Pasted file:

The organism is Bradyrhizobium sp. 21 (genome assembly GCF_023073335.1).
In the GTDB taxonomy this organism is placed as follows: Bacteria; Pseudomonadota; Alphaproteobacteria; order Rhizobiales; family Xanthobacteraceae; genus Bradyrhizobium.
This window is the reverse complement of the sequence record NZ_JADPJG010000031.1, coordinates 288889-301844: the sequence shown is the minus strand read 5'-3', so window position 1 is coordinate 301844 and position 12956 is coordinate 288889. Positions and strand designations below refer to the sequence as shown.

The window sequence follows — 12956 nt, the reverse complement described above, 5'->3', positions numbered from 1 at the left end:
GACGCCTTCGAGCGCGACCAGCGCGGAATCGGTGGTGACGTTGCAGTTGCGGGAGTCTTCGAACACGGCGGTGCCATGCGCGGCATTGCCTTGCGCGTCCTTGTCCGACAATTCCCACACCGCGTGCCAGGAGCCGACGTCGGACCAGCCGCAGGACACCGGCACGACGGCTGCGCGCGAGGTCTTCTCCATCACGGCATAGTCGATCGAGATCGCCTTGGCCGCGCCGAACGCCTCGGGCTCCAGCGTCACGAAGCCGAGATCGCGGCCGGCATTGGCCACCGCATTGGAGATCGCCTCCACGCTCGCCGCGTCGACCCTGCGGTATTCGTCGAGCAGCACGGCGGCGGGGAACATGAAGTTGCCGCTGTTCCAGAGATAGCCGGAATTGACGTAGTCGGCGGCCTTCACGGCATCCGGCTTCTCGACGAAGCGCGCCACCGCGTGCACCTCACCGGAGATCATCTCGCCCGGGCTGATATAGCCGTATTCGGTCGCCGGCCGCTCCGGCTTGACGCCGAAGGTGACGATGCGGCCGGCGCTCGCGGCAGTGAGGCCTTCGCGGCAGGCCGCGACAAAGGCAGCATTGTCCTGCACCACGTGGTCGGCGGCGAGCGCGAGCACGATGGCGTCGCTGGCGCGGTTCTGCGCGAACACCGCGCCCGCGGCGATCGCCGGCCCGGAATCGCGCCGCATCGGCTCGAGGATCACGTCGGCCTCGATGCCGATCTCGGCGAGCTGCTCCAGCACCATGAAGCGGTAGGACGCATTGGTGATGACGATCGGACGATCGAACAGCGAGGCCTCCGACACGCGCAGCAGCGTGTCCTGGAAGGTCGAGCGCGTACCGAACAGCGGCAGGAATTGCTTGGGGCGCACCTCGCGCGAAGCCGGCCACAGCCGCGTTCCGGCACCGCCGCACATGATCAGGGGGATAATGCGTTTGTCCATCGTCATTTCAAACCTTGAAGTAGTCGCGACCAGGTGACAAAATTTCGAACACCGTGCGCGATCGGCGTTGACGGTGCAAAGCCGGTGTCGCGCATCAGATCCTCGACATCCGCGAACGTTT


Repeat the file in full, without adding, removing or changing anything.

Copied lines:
The organism is Bradyrhizobium sp. 21 (genome assembly GCF_023073335.1).
In the GTDB taxonomy this organism is placed as follows: Bacteria; Pseudomonadota; Alphaproteobacteria; order Rhizobiales; family Xanthobacteraceae; genus Bradyrhizobium.
This window is the reverse complement of the sequence record NZ_JADPJG010000031.1, coordinates 288889-301844: the sequence shown is the minus strand read 5'-3', so window position 1 is coordinate 301844 and position 12956 is coordinate 288889. Positions and strand designations below refer to the sequence as shown.

The window sequence follows — 12956 nt, the reverse complement described above, 5'->3', positions numbered from 1 at the left end:
GACGCCTTCGAGCGCGACCAGCGCGGAATCGGTGGTGACGTTGCAGTTGCGGGAGTCTTCGAACACGGCGGTGCCATGCGCGGCATTGCCTTGCGCGTCCTTGTCCGACAATTCCCACACCGCGTGCCAGGAGCCGACGTCGGACCAGCCGCAGGACACCGGCACGACGGCTGCGCGCGAGGTCTTCTCCATCACGGCATAGTCGATCGAGATCGCCTTGGCCGCGCCGAACGCCTCGGGCTCCAGCGTCACGAAGCCGAGATCGCGGCCGGCATTGGCCACCGCATTGGAGATCGCCTCCACGCTCGCCGCGTCGACCCTGCGGTATTCGTCGAGCAGCACGGCGGCGGGGAACATGAAGTTGCCGCTGTTCCAGAGATAGCCGGAATTGACGTAGTCGGCGGCCTTCACGGCATCCGGCTTCTCGACGAAGCGCGCCACCGCGTGCACCTCACCGGAGATCATCTCGCCCGGGCTGATATAGCCGTATTCGGTCGCCGGCCGCTCCGGCTTGACGCCGAAGGTGACGATGCGGCCGGCGCTCGCGGCAGTGAGGCCTTCGCGGCAGGCCGCGACAAAGGCAGCATTGTCCTGCACCACGTGGTCGGCGGCGAGCGCGAGCACGATGGCGTCGCTGGCGCGGTTCTGCGCGAACACCGCGCCCGCGGCGATCGCCGGCCCGGAATCGCGCCGCATCGGCTCGAGGATCACGTCGGCCTCGATGCCGATCTCGGCGAGCTGCTCCAGCACCATGAAGCGGTAGGACGCATTGGTGATGACGATCGGACGATCGAACAGCGAGGCCTCCGACACGCGCAGCAGCGTGTCCTGGAAGGTCGAGCGCGTACCGAACAGCGGCAGGAATTGCTTGGGGCGCACCTCGCGCGAAGCCGGCCACAGCCGCGTTCCGGCACCGCCGCACATGATCAGGGGGATAATGCGTTTGTCCATCGTCATTTCAAACCTTGAAGTAGTCGCGACCAGGTGACAAAATTTCGAACACCGTGCGCGATCGGCGTTGACGGTGCAAAGCCGGTGTCGCGCATCAGATCCTCGACATCCGCGAACGTTT